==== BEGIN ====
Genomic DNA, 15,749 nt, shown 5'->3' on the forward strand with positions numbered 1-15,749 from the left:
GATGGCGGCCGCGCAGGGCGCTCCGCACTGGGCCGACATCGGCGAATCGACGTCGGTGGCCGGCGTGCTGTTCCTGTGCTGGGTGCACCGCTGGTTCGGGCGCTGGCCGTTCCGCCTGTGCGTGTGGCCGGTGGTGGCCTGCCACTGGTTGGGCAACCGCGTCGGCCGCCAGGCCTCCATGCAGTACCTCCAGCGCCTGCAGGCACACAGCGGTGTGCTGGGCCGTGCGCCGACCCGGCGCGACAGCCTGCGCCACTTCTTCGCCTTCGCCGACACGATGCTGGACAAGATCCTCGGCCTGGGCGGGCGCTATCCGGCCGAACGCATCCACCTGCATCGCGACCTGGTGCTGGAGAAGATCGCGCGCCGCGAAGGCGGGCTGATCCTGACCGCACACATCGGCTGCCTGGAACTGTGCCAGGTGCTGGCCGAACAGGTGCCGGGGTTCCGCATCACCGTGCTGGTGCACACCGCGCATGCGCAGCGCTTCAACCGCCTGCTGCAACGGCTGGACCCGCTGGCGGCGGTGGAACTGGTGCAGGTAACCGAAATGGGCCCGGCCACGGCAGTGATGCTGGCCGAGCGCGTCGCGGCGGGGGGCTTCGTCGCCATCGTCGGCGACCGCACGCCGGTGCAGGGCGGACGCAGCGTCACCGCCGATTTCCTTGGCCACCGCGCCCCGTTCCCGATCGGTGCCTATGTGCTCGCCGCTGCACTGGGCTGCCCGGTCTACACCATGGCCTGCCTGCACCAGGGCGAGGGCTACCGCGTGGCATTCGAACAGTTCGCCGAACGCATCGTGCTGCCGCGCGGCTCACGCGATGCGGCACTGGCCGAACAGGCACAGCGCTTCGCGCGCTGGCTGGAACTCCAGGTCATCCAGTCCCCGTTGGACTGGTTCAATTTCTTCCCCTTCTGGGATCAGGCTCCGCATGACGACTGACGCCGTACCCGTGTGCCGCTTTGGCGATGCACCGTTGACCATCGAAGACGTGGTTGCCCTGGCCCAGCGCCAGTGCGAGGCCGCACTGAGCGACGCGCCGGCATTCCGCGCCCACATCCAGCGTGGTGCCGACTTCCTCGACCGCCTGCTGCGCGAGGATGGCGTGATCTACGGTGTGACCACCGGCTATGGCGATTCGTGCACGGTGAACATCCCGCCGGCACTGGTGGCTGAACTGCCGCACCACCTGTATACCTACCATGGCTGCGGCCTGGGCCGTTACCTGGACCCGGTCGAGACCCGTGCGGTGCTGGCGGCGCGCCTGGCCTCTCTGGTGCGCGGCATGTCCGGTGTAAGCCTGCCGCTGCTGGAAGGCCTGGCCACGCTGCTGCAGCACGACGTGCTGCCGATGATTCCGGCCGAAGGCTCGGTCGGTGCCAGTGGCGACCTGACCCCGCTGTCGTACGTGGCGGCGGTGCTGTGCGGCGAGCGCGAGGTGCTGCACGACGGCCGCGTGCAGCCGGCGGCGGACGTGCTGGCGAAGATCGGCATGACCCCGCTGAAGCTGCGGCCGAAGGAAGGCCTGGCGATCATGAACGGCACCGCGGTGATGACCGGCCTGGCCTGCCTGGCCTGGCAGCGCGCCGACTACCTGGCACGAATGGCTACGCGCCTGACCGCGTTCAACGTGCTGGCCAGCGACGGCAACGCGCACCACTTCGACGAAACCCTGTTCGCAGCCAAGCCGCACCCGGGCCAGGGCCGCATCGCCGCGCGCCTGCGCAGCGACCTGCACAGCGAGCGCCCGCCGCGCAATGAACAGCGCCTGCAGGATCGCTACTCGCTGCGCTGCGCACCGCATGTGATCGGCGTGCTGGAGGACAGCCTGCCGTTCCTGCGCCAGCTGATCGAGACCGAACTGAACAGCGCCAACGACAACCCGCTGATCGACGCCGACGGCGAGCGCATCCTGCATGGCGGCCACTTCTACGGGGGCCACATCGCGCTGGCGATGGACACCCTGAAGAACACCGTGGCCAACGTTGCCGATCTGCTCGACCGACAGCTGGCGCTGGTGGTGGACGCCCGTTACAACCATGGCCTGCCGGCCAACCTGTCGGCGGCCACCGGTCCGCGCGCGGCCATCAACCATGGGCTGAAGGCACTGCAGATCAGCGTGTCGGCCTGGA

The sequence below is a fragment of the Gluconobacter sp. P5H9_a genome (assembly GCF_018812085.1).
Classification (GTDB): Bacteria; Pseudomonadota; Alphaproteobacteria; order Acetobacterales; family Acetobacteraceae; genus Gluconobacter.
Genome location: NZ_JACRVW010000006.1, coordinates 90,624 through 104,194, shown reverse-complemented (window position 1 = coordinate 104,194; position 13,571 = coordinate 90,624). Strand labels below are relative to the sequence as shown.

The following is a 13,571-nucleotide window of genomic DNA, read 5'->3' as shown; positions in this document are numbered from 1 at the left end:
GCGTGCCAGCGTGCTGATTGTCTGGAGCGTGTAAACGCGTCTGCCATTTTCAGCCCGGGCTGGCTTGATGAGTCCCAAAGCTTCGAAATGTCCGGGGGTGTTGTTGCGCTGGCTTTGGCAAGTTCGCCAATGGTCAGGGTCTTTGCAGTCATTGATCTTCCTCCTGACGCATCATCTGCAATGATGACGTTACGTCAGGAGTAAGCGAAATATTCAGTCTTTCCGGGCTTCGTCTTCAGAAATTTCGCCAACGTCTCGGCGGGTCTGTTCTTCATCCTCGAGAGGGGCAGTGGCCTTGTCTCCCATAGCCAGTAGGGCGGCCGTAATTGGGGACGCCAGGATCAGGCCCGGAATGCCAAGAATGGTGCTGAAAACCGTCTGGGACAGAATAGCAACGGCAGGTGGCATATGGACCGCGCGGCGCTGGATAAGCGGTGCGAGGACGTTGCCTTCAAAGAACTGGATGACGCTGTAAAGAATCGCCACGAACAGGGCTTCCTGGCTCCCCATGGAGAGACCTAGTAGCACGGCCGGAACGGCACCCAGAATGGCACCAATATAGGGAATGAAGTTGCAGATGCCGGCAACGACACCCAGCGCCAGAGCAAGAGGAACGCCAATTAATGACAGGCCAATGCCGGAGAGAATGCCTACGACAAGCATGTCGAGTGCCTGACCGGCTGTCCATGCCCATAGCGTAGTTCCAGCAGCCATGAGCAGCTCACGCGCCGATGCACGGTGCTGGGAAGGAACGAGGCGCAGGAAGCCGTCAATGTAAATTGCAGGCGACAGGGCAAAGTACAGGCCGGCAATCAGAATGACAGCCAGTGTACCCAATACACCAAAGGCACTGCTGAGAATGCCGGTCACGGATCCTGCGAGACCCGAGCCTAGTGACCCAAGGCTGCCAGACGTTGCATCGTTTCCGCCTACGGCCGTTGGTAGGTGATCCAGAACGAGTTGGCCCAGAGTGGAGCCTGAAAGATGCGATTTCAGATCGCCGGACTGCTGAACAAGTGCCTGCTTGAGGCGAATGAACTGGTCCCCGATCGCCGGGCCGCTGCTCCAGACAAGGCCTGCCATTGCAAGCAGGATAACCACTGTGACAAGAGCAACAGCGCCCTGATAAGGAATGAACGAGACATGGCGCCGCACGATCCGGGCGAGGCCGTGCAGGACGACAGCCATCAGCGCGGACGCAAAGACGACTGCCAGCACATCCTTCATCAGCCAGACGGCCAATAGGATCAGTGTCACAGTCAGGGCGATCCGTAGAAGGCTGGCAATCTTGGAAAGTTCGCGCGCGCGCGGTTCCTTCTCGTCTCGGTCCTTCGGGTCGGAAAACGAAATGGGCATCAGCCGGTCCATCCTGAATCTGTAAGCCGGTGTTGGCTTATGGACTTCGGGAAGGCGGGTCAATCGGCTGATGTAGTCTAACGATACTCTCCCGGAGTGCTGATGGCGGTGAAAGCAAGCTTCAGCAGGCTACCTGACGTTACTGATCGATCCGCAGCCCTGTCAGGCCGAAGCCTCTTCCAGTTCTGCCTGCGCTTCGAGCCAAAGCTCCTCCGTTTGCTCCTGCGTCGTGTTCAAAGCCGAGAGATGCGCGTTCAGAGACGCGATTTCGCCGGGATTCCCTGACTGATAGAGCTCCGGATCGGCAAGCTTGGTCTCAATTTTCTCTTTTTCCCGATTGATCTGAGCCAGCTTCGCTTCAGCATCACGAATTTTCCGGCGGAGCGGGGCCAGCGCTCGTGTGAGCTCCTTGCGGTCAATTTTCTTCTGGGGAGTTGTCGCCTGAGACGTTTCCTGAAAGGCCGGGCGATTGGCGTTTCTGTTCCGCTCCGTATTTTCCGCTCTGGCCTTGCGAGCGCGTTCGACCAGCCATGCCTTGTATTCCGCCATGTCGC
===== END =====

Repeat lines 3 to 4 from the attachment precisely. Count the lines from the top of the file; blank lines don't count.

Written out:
The sequence below is a fragment of the Gluconobacter sp. P5H9_a genome (assembly GCF_018812085.1).
Classification (GTDB): Bacteria; Pseudomonadota; Alphaproteobacteria; order Acetobacterales; family Acetobacteraceae; genus Gluconobacter.